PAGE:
The media attention is not disproportionte at all and it is not a matter of few people, tell this to Lampedusa mayer and citizens. It is a huge global issue. Africans escape from the wars we start in their countries…asians move to middle east and places like Qatar, where they are exploited, because they want a better life. Women leave their countries hoping to find better oportunities and they ended in human traficking nets. But the image of boats crossing the mediterranean, sinking and dead bodies in the sea, is very shocking. The immigration issue is hugely important and European Union must have clear directions oon how to deal with it. I am from Spain…luckily living in the north, but I am sure anyone from the South or from Canary Islands could give a broader opinion on the issue.

  27. avatar
    Rita Cortis Coleiro

    And Bloody Well They Should… Let`s start with the fact That France , Britain ,Spain, And Belgium were The Nations That exploited Africa apart other Countries…And Now That Clandestines ( To Me That`s What They Are ) are Invading Us… a Tiny Island That already is Over Populated.. and tramping on each other`s toes… these mentioned Countries don`t even lift a finger To Help… We Do Not have The Place or Space for the 1 Million that are waiting To Cross From Africa To Europe!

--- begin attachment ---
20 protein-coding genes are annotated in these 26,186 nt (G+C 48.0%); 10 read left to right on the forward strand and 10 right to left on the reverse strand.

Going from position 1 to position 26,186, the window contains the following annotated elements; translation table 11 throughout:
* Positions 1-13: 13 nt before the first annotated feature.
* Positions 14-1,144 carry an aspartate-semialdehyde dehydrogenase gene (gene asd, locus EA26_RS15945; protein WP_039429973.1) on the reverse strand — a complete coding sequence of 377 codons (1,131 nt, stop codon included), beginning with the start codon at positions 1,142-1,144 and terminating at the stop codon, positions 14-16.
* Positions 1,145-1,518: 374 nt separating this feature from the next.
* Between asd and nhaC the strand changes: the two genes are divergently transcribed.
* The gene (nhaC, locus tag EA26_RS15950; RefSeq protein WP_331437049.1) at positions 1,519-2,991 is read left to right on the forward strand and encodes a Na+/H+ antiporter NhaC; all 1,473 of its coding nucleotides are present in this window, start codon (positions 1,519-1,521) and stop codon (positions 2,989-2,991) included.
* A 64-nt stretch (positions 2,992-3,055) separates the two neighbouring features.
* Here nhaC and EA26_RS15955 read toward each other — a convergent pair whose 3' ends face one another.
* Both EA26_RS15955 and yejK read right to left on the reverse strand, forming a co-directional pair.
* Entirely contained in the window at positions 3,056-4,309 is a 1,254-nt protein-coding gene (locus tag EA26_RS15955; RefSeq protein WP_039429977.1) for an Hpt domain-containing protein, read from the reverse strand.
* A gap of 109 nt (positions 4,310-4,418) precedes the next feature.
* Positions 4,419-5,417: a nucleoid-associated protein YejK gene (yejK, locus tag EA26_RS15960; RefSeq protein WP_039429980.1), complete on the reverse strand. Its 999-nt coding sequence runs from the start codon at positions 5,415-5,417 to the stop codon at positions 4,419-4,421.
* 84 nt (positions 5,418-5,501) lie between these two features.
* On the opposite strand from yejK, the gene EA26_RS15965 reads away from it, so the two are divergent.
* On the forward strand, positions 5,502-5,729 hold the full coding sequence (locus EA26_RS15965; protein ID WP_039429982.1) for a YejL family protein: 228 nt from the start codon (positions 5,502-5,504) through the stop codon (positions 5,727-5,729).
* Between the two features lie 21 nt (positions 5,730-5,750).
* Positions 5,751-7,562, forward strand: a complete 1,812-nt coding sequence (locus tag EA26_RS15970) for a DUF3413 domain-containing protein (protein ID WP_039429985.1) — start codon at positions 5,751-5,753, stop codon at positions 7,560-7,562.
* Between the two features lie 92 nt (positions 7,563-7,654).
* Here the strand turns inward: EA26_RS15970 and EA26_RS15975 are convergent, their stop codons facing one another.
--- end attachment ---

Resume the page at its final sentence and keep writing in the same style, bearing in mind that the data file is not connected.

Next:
28. avatar
    nando aidos

    What can Europe do?
    – Deal directly with the sources of the problem. The sources of the problem are (at least) twofold:
    1 – the lack of dignified living conditions in African countries, even (especially) those that export lots of oil to the EU, and this makes people seek a better life elsewhere – the EU needs to work with African governments to make things better on their end, clean up the oil supply contracts.
    2 – a corrupt and criminal business network that thrives on promising these destitute people a grandiose life in Europe. They charge a lot of money (€1000 and much more) to get someone into Europe. On the way these people have to pay bribes to intermediaries in order to reach the Mediteranean coast. Then they are put in discardable boats (bateras) and left to their own devices (and often die on the way) – the EU needs to work with the African governments to stop this criminal network, not just pick up the pieces on the European side.

    Are EU immigration policies fair and effective?
    – No, they are reactive and do not deal with the basic problems. See above.

  29. avatar
    Stanley Jr Obinna Ibe

    Thry should put in action the same thing they do for the commercial route towards India…..in that case military are protecting the see from pirates. They can put the same effort even for this situation…. an operation like the one managed by italy (“mare nostrum”) can be a good starting point